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A facial expression results from one or more motions or positions of the muscles of the face. These movements convey the emotional state of the individual to observers. Facial expressions are a form of nonverbal communication. They are a primary means of conveying social information among humans, but also occur in most other mammals and some other animal species.
Humans can adopt a facial expression as a voluntary action. However, because expressions are closely tied to emotion, they are more often involuntary. It can be nearly impossible to avoid expressions for certain emotions, even when it would be strongly desirable to do so; a person who is trying to avoid insult to an individual he or she finds highly unattractive might nevertheless show a brief expression of disgust before being able to reassume a neutral expression. The close link between emotion and expression can also work in the other direction; it has been observed that voluntarily assuming an expression can actually cause the associated emotion.
Some expressions can be accurately interpreted even between members of different species- anger and extreme contentment being the primary examples. Others, however, are difficult to interpret even in familiar individuals. For instance, disgust and fear can be tough to tell apart.
Because faces have only a limited range of movement, expressions rely upon fairly minuscule differences in the proportion and relative position of facial features, and reading them requires considerable sensitivity to same. Some faces are often falsely read as expressing some emotion, even when they are neutral, because their proportions naturally resemble those another face would temporarily assume when emoting.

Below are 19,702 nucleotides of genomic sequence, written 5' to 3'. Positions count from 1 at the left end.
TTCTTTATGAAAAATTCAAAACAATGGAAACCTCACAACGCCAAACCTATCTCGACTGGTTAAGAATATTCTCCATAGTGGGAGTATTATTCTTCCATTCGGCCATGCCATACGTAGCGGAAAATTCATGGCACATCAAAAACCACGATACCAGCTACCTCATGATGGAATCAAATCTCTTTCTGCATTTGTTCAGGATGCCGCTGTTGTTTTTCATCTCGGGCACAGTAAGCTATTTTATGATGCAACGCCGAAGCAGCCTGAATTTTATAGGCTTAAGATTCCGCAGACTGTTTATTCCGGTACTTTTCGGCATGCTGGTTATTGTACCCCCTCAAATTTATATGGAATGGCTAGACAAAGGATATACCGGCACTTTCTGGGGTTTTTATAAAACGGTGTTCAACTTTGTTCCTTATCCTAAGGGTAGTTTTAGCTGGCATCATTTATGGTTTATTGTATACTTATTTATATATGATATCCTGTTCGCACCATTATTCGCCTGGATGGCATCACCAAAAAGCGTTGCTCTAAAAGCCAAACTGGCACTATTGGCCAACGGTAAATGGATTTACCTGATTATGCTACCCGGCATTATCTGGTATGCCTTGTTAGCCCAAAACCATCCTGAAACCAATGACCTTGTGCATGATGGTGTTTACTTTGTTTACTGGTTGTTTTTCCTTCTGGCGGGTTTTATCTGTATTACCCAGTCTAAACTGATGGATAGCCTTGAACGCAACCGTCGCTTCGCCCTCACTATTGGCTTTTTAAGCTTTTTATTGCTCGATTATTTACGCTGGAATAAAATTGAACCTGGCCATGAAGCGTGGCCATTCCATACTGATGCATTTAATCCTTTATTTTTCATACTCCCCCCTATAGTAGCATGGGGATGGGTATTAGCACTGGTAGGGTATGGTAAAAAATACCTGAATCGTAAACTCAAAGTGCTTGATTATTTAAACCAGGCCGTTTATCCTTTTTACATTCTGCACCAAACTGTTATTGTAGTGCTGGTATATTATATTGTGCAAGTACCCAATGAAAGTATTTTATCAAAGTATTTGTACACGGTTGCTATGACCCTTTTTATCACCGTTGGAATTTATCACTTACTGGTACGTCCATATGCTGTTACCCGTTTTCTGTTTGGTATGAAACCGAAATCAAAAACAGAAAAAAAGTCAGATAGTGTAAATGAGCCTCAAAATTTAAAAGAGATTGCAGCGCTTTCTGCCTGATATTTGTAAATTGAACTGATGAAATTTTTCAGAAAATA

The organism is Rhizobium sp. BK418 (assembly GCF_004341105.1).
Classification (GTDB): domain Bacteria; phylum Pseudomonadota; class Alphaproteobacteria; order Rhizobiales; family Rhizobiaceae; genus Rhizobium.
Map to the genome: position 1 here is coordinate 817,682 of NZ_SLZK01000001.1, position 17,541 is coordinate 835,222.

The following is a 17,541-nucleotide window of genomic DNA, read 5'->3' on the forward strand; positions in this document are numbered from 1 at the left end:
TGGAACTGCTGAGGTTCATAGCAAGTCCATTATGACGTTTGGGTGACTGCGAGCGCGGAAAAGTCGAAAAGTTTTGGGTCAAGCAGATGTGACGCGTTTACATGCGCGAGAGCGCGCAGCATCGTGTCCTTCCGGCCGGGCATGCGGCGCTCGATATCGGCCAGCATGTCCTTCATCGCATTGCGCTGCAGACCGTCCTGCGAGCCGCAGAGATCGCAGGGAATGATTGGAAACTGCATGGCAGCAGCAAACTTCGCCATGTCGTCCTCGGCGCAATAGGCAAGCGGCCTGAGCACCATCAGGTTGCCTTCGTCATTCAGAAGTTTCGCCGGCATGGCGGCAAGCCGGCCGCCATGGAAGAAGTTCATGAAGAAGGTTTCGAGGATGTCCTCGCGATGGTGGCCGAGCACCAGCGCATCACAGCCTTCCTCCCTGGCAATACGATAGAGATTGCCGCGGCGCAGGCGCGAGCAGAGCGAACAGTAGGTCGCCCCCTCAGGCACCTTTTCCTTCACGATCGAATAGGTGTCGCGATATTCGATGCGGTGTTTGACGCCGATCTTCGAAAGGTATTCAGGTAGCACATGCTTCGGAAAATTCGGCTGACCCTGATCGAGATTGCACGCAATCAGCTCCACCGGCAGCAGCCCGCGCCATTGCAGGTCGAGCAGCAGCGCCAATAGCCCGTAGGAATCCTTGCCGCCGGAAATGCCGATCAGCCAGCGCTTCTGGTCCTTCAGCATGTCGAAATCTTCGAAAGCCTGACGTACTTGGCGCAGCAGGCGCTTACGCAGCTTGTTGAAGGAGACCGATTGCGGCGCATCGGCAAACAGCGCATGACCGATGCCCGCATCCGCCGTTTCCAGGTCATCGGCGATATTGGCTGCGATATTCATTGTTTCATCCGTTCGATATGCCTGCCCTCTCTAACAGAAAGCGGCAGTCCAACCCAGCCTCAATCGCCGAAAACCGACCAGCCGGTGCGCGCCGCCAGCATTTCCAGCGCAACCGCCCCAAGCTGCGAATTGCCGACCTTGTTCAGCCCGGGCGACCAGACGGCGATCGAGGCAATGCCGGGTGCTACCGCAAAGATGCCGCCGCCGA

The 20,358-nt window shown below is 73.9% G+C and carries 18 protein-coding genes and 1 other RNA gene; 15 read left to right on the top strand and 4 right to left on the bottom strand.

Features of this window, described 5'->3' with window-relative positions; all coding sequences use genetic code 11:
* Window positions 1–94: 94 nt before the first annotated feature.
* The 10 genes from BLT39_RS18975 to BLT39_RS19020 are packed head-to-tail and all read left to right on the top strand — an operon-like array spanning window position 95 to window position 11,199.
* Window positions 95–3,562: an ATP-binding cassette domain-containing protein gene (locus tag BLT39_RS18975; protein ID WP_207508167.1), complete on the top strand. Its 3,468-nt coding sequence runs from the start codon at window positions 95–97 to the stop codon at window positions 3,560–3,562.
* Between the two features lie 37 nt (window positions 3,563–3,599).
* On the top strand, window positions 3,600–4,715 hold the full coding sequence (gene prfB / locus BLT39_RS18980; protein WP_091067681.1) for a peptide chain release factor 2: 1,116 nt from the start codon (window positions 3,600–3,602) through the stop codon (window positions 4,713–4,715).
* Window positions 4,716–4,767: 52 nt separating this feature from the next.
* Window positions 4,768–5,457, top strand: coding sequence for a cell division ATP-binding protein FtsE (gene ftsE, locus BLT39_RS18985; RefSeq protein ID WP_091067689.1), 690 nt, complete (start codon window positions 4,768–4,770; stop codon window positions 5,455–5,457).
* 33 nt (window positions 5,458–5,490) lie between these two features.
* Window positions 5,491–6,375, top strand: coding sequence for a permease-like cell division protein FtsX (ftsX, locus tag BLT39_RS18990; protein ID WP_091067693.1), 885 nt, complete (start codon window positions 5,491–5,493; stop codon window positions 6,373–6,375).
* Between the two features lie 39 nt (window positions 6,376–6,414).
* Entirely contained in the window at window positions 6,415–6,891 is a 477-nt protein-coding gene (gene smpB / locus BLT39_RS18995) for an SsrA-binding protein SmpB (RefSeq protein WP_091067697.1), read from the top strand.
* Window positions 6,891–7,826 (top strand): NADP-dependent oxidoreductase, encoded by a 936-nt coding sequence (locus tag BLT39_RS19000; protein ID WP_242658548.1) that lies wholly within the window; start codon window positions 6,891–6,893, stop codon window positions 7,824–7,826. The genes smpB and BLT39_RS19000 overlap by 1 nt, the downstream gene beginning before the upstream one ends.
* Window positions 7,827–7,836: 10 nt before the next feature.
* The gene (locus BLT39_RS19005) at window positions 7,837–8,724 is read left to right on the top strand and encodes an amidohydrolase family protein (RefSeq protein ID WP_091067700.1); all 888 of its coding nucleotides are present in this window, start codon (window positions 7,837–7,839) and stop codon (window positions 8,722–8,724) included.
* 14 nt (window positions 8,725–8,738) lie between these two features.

- ...the young and the old of widely different races, both with man and animals, express the same state of mind by the same movements.
Still, up to the mid-20th century most anthropologists believed that facial expressions were entirely learned and could therefore differ among cultures. Studies eventually supported Darwin's belief to a large degree, particularly for expressions of anger, sadness, fear, surprise, disgust, contempt, happiness and caring.
The people of New Guinea called South Fore were chosen as subjects for one such survey. The study consisted of 189 adults and 130 children from among a very isolated population, as well as twenty three members of the culture who lived a less isolated lifestyle as a control group. Participants were told a story that described one particular emotion; they were then shown three pictures (two for children) of facial expressions and asked to match the picture which expressed the story's emotion.
While the isolated South Fore people could identify emotions with the same accuracy as the non-isolated control group, problems associated with the study include the fact that both fear and surprise were constantly misidentified. The study concluded that certain facial expressions correspond to particular emotions, regardless of cultural background, and regardless of whether or not the culture has been isolated or exposed to the mainstream.
Some examples of feelings that can be expressed are:
The muscles of facial expression
See also: facial muscles.
- Auricularis anterior muscle
- Buccinator muscle
- Corrugator supercilii muscle
- Depressor anguli oris muscle
- Depressor labii inferioris muscle
- Depressor septi nasi muscle
- Frontalis muscle
- Levator anguli oris muscle
- Levator labii superioris muscle
- Levator labii superioris alaeque nasi muscle
- Mentalis muscle
- Nasalis muscle
- Orbicularis oculi muscle
- Orbicularis oris muscle
- Platysma muscle
- Procerus muscle
- Risorius muscle
- Zygomaticus major muscle
- Zygomaticus minor muscle
- Facial Expression at Nonverbal World
- Chimpanzee Facial Expression & Vocalizations
- Dog Laughter Vocalization Spectrograph
- Facial Expression Repertoire
- The Naked Face, August 5, 2002. Annals of Psychology
- Facial Expressions Resources Page
- JAFFE database Freely available database of facial expressions
- Artifacial Expression Computer-controlled human facial expression as art
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